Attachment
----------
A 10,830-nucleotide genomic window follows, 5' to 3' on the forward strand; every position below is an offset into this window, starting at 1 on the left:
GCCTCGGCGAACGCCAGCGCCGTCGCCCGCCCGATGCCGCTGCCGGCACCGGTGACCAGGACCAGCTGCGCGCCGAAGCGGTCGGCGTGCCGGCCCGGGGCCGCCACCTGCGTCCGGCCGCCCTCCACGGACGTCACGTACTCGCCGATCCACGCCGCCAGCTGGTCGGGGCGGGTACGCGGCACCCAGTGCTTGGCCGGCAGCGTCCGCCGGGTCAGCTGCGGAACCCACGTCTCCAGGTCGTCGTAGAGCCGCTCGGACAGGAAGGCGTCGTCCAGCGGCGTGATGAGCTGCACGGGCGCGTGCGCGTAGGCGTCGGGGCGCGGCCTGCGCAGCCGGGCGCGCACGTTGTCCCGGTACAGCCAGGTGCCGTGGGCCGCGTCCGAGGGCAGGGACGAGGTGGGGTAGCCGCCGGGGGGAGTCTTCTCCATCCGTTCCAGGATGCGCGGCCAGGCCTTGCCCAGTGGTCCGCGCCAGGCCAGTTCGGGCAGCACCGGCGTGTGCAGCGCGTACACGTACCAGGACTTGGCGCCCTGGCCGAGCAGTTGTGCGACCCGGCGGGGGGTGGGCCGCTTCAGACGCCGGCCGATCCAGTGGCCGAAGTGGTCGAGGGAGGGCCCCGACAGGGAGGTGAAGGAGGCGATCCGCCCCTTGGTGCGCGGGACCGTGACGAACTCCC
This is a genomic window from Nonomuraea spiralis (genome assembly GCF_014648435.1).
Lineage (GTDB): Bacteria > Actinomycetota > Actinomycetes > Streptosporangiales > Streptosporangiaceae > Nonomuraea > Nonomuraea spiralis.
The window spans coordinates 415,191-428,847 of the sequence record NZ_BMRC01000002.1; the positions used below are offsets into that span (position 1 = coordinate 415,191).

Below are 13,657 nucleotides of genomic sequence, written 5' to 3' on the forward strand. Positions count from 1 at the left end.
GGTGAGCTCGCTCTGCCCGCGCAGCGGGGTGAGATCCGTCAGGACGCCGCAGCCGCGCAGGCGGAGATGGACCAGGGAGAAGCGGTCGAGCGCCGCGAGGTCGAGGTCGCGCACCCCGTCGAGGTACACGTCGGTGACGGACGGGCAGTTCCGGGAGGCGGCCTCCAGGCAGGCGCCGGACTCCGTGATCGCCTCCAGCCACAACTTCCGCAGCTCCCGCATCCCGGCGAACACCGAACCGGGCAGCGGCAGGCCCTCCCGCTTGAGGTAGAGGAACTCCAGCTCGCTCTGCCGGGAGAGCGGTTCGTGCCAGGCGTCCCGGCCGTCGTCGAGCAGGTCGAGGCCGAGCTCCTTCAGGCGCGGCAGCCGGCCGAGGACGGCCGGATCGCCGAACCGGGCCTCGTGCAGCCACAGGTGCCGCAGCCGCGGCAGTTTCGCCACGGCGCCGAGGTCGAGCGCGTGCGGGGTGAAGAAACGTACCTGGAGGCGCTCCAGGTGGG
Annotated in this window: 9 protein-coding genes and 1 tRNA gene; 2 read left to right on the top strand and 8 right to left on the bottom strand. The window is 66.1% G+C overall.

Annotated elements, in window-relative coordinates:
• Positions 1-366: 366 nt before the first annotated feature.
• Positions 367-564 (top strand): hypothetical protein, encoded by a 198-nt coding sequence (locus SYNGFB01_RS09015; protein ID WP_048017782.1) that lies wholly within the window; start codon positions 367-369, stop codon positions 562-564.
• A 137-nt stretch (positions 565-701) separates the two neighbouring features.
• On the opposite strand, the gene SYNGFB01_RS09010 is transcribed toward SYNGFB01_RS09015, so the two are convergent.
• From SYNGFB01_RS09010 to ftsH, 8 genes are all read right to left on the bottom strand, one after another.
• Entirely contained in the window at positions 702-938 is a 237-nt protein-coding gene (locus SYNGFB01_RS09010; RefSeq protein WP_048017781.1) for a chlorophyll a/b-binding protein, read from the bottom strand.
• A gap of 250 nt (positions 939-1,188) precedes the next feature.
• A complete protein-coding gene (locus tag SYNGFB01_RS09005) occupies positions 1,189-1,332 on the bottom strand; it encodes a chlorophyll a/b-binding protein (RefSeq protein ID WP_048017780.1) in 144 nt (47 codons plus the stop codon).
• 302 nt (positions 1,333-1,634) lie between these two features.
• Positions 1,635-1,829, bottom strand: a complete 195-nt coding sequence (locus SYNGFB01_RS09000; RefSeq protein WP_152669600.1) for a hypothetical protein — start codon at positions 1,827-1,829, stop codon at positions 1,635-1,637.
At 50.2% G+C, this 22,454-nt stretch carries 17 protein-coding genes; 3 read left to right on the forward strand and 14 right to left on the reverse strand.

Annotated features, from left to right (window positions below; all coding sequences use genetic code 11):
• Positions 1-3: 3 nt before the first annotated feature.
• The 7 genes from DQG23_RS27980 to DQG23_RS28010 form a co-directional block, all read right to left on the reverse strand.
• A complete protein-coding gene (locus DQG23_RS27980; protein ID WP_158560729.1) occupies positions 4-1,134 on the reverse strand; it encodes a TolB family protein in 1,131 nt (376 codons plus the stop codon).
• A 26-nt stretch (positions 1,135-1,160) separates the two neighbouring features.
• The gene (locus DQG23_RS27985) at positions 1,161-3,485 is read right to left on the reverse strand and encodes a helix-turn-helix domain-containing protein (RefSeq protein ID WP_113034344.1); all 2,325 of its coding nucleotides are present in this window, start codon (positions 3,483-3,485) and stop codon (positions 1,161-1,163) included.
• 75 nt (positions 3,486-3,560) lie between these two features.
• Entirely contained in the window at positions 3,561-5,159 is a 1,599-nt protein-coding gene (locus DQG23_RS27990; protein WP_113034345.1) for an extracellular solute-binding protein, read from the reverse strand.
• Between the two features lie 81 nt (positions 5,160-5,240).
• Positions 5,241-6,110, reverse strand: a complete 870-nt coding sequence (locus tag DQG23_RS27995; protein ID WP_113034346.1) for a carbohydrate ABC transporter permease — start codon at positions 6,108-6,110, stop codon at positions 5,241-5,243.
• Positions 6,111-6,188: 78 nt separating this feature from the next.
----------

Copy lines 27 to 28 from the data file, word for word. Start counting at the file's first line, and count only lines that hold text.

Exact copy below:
• 75 nt (positions 3,486-3,560) lie between these two features.
• Entirely contained in the window at positions 3,561-5,159 is a 1,599-nt protein-coding gene (locus DQG23_RS27990; protein WP_113034345.1) for an extracellular solute-binding protein, read from the reverse strand.